by Giovanni Giacalone
On Friday, February 17th 2023, the jihadist group Tehreek-e-Taliban Pakistan attacked the Police headquarter in the central Karachi area of Saddar, killing five (three police officers, one ranger and one civilian) and injuring over twenty.1
Three terrorists were also killed, two in the exchange of fire with security forces and one in the detonation of an IED that he was carrying. Almost a full week has gone by since the day of the attack, but many points are still unclear.
Firstly, it is yet unclear how the terrorists entered the heavily guarded compound. Initial claims indicated two cars carrying between 5 to 10 attackers and dropping them off at the back entrance of the compound. The terrorists were said to be dressed in police uniforms. However, on February 20th, investigators told the Pakistani newspaper Dawn News that “The point from where the militants cut barbed wire and made an entry was not covered by CCTV cameras”, adding that “two unidentified men, wearing helmets, saw the three militants off outside KPO and left the place on a motorcycle before the attack began”.
Does this mean that various cells penetrated from different spots of the compound? Not just from the back entrance?
Additionally, the total number of terrorists is yet unclear and if only three were killed, what happened to the other members of the group? Did they manage to flee?
One thing seems to be clear, the terrorists must have had some sort of help from the inside. They knew how to get into the compound, they knew the spot where there was no CCTV coverage, they knew exactly where to go once inside (the chief commander’s office). As a matter of fact, the investigators themselves indicated a possible inside help were looking into an aspect that the militants or their facilitators got help from inside.
Chief Minister Sindh, Syed Murad Ali Shah questioned how the attacks on police offices in Peshawar and Karachi took place despite a security “alert”. He answered himself and called it “laxity” by the intelligence agencies. The Minister also criticized the media for over-exciting breaking news during the attack, which helped the attackers speculate on the spot. He asked the broadcast media and charity ambulance services to show responsibility during such situations.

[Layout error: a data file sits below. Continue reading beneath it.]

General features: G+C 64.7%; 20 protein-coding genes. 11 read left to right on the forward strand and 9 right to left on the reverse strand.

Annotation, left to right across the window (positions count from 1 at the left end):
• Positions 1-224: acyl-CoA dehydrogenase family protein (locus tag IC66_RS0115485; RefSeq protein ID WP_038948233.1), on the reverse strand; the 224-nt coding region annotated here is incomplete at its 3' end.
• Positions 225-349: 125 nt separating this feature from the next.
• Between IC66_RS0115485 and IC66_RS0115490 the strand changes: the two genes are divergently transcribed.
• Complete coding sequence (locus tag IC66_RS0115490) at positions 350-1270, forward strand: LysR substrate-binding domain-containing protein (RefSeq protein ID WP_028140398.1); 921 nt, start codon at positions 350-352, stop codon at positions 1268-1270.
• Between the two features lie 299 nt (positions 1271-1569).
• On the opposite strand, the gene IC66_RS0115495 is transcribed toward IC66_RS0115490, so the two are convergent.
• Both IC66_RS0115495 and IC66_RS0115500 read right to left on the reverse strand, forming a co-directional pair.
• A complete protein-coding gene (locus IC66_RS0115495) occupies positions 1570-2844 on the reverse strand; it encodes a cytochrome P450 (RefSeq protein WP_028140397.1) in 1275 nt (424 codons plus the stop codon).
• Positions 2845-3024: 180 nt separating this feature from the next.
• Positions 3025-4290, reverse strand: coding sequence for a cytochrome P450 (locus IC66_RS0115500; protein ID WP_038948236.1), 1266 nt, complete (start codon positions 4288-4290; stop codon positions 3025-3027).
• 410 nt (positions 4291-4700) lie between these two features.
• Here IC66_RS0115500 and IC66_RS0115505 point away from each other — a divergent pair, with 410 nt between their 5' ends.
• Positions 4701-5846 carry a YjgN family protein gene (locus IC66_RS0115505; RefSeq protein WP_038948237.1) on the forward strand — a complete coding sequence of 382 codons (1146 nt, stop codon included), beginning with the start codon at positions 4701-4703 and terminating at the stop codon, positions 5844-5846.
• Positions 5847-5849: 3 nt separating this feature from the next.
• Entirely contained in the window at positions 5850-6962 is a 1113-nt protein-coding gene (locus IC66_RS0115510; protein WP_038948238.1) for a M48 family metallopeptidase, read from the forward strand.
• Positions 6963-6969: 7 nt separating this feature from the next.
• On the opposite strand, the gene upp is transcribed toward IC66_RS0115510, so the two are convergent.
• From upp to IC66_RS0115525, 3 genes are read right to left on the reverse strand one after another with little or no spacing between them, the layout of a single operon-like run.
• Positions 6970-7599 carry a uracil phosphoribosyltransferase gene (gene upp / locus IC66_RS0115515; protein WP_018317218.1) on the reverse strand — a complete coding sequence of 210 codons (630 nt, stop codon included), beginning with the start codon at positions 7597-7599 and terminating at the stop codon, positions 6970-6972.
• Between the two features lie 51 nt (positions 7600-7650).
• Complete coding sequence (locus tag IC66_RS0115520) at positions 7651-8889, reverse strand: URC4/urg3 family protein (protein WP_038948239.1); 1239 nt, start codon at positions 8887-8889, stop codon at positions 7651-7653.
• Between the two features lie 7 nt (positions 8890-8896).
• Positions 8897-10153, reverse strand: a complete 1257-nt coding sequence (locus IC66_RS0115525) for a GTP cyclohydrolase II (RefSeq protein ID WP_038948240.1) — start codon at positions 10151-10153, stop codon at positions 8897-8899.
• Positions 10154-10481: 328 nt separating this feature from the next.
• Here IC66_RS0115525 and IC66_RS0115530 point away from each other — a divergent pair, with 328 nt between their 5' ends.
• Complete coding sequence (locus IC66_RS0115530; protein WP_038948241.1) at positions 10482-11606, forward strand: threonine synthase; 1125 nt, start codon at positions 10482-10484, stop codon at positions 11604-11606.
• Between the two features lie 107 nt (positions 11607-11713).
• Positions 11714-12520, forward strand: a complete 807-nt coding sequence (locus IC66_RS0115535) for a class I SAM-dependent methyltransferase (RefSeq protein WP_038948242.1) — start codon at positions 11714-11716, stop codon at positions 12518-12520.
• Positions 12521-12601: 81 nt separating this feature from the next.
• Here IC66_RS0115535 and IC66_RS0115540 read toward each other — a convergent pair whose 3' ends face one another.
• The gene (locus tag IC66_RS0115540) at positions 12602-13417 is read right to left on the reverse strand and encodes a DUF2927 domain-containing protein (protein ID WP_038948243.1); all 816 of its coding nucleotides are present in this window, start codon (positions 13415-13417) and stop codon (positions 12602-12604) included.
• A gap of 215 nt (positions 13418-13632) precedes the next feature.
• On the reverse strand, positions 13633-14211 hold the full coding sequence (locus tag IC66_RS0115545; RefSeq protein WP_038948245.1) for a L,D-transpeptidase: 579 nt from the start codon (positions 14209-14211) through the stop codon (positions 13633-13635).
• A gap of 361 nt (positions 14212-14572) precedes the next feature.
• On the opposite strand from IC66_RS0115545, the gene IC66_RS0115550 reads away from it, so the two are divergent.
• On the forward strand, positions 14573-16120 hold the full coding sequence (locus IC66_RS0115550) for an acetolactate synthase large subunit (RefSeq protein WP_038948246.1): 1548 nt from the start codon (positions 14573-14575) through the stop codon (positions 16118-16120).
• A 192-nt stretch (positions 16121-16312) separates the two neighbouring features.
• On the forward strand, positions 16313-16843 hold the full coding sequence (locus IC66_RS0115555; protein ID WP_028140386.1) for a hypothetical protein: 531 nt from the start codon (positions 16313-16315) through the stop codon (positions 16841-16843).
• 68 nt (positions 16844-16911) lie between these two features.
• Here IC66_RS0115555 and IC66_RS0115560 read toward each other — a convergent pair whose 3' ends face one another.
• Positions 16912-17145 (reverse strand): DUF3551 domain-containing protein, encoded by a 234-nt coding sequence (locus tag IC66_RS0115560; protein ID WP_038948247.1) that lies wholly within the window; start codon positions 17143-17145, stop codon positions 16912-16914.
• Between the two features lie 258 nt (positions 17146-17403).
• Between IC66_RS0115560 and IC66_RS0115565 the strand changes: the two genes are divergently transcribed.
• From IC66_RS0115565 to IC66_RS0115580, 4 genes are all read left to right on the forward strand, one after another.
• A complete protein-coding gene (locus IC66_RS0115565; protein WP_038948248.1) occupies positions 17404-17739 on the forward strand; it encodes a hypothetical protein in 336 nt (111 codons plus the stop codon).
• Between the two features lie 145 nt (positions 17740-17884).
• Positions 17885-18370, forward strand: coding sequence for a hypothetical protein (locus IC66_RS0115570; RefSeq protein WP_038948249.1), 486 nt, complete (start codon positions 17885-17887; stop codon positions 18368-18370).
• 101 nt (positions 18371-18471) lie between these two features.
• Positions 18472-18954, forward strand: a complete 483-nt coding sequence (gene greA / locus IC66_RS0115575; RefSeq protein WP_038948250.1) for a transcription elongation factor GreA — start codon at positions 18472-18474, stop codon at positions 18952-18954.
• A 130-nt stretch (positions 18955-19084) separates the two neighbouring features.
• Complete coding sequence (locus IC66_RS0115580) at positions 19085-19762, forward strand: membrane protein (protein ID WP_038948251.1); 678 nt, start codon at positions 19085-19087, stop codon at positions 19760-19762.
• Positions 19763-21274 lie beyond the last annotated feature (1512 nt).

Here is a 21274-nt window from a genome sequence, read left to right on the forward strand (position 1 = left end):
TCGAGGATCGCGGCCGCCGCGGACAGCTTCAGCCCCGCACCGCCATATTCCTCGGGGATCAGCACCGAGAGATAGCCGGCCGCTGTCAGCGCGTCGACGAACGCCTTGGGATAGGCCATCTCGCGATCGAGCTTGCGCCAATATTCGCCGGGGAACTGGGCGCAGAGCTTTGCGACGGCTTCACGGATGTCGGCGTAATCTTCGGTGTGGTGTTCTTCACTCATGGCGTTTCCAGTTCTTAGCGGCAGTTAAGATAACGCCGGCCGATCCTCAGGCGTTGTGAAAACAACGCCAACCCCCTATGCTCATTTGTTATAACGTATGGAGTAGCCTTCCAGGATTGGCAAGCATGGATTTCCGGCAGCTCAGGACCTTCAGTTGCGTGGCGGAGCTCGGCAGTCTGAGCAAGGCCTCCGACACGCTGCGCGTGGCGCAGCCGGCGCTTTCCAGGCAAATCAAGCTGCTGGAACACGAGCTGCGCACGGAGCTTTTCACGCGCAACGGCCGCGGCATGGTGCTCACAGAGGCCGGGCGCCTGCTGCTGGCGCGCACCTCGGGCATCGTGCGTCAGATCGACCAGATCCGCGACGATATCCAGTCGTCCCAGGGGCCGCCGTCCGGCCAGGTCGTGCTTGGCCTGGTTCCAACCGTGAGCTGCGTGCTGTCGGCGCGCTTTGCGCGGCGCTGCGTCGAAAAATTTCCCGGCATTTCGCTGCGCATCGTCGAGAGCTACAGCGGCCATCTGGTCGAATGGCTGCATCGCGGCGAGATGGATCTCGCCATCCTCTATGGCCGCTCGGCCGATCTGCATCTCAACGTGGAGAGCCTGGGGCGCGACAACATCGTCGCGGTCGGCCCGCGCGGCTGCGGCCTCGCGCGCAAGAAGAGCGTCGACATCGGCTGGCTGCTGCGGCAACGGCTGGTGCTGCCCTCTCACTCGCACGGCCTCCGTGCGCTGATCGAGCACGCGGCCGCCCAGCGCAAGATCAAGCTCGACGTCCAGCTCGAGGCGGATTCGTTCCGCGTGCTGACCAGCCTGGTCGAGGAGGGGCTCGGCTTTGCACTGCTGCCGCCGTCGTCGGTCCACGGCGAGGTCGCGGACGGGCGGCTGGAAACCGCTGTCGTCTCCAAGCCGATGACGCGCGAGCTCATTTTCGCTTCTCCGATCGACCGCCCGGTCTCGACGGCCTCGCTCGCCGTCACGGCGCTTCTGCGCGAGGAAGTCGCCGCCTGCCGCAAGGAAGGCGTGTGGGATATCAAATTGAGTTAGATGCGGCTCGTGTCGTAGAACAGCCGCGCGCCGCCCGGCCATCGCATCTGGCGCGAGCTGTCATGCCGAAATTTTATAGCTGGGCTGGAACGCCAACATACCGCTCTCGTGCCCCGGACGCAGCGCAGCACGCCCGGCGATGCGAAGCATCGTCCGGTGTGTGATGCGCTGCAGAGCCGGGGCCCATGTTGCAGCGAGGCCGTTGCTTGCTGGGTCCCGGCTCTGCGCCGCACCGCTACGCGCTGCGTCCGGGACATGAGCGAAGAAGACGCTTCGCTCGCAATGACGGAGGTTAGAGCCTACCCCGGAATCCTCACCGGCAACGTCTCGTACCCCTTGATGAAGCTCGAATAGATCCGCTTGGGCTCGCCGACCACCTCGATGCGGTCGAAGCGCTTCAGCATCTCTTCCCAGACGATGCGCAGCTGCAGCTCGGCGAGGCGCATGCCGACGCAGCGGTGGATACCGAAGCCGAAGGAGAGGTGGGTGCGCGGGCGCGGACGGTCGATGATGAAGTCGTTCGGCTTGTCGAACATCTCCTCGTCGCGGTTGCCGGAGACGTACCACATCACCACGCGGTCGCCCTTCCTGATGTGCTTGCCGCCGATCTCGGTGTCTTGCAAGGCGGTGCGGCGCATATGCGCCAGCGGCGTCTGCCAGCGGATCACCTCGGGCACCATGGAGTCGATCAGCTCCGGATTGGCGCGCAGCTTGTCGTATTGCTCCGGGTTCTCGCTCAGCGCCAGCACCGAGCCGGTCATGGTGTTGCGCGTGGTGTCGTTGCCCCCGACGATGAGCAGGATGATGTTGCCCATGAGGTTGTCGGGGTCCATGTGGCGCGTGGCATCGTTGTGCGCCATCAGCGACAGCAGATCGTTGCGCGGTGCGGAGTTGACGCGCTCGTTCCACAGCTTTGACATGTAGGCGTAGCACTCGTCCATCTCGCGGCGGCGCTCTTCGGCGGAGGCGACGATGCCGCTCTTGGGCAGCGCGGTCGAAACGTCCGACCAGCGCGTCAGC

This is a key point that once again poses the dilemma of the news coverage during the attack. On one hand, news and broadcasting is a right that should not be questioned but, on the other hand, it is also true that an excessive and sensationalist approach to the reporting of such incidents strongly favors the terrorists who benefit from the media echo.
The assault on the police headquarters in Karachi comes two weeks after a suicide bomber, also disguised as an officer, blew himself up inside a Peshawar mosque attended by police personnel in northwestern Pakistan, killing about sixty people and injuring more than one hundred. Since last November, Pakistan has become the scene of a wave of attacks perpetrated by the TTP which decided to end the ceasefire with the Islamabad government and resume the fight. The Pakistani government had tried to persuade the Afghan Taliban to stop supporting the TTP but without success.
The Karachi police HQ attack is a big hit for TTP which has thus raised the level of the confrontation, not only reaching the heart of Pakistan’s financial and industrial capital but also a very important hard-target, the police headquarters, the offices of the command, in a high surveillance area. This attack highlights how TTP has made a leap in quality and is now able to strike far from its strongholds, having much wider networks than previously one could think. It is indeed a heavy blow due to its strong impact both on the media and on an institutional level, since Islamabad spent plenty of money for military purposes.
Sydney-based Ayesha Jehangir, a media, war and conflict researcher at the University of Technology Sydney, interestingly described the TTP as “Pakistan’s Frankenstein’s monster”.
“Only this time, Pakistan – who has had an influence over the Taliban since the militant organization was created in the 1990s – appears to be losing control, and the Karachi attack is evidence of the fact that the TTP problem is once more growing and is not confined to the Khyber-Pakhtunkhwa province only,” she told ABC Australia,
Dr. Jehangir also added: “What do you expect will happen when the state supports militant organizations in the region, and make religion a determinant of Pakistani political identity? The result is that militants such as the TTP are now claiming their share in the country’s politics, as did their comrades in Afghanistan”, referring to the fact that the resurgence of terrorism inside Pakistan is the consequence of Islamabad’s long-standing support for the Taliban in neighboring Afghanistan.
It will be interesting to see how the Pakistani government will respond to the Karachi attack.